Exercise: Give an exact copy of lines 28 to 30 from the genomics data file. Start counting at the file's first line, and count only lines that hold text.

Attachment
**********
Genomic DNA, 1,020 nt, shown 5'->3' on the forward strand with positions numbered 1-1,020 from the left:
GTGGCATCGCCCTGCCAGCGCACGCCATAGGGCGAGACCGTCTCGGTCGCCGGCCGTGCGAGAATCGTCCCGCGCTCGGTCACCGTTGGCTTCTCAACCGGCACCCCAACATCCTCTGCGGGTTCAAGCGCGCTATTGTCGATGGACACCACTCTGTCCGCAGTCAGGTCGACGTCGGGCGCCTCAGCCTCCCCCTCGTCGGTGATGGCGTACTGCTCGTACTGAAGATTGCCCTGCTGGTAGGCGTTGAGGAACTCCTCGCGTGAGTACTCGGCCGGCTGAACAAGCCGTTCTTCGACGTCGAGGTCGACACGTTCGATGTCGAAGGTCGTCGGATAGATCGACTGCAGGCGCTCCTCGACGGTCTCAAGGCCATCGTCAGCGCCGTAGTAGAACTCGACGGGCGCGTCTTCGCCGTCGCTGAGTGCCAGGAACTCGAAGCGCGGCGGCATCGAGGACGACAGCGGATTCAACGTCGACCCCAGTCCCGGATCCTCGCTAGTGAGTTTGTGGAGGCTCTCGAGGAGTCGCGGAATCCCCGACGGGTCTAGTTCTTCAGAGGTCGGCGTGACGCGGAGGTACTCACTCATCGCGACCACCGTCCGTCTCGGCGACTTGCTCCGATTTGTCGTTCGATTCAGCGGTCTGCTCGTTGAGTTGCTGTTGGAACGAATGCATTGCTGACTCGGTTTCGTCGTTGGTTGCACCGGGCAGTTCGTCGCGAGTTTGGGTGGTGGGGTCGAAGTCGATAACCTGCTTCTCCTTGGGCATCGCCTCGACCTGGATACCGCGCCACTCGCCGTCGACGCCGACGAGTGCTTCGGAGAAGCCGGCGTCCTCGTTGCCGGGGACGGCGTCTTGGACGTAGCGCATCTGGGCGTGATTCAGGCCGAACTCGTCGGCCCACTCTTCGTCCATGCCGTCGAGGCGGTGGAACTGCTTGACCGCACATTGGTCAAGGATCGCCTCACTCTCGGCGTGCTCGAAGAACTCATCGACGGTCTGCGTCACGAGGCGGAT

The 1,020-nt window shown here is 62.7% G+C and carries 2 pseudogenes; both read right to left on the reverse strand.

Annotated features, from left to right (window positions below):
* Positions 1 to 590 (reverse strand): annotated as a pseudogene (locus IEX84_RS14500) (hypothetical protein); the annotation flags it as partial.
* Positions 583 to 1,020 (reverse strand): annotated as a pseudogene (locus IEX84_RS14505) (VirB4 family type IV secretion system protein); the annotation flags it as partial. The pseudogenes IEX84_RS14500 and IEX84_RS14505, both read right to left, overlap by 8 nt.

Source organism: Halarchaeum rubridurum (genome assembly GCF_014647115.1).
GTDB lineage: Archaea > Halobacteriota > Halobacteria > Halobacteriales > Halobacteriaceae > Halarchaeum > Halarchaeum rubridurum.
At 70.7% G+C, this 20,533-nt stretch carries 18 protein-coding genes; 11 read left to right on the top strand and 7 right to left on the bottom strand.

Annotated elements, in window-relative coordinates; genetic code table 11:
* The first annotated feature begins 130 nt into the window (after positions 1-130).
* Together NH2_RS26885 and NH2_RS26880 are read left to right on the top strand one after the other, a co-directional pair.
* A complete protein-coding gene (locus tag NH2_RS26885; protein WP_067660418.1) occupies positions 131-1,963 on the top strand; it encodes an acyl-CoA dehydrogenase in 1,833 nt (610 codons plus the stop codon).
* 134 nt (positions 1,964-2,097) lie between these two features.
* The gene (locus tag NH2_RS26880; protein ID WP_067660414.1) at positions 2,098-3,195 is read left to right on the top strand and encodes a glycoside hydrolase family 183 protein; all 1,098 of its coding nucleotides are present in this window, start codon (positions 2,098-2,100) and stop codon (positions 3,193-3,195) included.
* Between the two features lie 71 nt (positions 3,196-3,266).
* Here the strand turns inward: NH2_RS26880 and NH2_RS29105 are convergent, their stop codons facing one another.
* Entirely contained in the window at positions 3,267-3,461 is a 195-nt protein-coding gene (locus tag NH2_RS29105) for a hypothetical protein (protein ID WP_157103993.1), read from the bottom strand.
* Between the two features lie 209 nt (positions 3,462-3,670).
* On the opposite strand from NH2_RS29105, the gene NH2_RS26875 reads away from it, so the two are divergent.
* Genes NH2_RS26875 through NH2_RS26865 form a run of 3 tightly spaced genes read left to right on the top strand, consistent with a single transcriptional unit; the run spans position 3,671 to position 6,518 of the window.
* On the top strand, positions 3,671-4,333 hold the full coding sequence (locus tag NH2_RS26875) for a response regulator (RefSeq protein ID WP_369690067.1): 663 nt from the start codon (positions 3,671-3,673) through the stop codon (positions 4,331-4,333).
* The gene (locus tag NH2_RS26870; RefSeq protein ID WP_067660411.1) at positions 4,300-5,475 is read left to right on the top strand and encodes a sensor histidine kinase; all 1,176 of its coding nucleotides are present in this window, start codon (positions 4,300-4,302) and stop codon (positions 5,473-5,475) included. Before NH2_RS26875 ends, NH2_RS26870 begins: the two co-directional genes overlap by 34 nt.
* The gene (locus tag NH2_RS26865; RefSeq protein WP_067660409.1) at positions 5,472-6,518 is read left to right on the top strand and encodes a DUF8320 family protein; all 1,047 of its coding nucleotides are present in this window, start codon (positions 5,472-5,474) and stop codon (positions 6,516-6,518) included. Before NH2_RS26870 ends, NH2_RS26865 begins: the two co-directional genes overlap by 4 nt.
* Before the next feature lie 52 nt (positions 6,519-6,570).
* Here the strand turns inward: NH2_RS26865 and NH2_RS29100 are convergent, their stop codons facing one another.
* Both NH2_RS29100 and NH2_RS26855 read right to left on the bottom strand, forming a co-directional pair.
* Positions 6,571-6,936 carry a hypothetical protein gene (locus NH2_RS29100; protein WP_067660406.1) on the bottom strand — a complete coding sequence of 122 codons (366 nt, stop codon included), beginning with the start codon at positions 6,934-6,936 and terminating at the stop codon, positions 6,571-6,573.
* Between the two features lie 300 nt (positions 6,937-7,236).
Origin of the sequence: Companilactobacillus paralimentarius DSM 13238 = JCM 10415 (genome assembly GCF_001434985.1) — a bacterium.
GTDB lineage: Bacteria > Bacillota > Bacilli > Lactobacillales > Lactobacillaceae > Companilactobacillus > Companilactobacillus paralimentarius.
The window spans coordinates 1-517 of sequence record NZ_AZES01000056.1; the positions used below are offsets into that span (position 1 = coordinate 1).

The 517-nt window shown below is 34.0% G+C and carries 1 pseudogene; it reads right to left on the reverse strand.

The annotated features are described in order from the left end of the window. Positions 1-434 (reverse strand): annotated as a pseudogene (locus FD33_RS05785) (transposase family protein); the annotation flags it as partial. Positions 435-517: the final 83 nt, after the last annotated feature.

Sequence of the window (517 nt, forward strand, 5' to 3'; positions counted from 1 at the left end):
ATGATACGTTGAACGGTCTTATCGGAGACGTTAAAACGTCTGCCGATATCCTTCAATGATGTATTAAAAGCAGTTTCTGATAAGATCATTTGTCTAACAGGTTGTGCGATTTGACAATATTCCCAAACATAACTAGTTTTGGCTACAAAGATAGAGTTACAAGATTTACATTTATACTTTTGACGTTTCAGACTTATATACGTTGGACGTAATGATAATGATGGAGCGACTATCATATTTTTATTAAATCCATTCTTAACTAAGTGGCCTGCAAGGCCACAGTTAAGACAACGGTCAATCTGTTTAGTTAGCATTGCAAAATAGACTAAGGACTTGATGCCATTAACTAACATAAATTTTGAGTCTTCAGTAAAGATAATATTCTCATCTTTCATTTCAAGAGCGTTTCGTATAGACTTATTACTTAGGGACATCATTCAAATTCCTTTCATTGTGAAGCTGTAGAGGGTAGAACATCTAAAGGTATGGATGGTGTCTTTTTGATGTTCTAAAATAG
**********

* Positions 6,571-6,936 carry a hypothetical protein gene (locus NH2_RS29100; protein WP_067660406.1) on the bottom strand — a complete coding sequence of 122 codons (366 nt, stop codon included), beginning with the start codon at positions 6,934-6,936 and terminating at the stop codon, positions 6,571-6,573.
* Between the two features lie 300 nt (positions 6,937-7,236).
Origin of the sequence: Companilactobacillus paralimentarius DSM 13238 = JCM 10415 (genome assembly GCF_001434985.1) — a bacterium.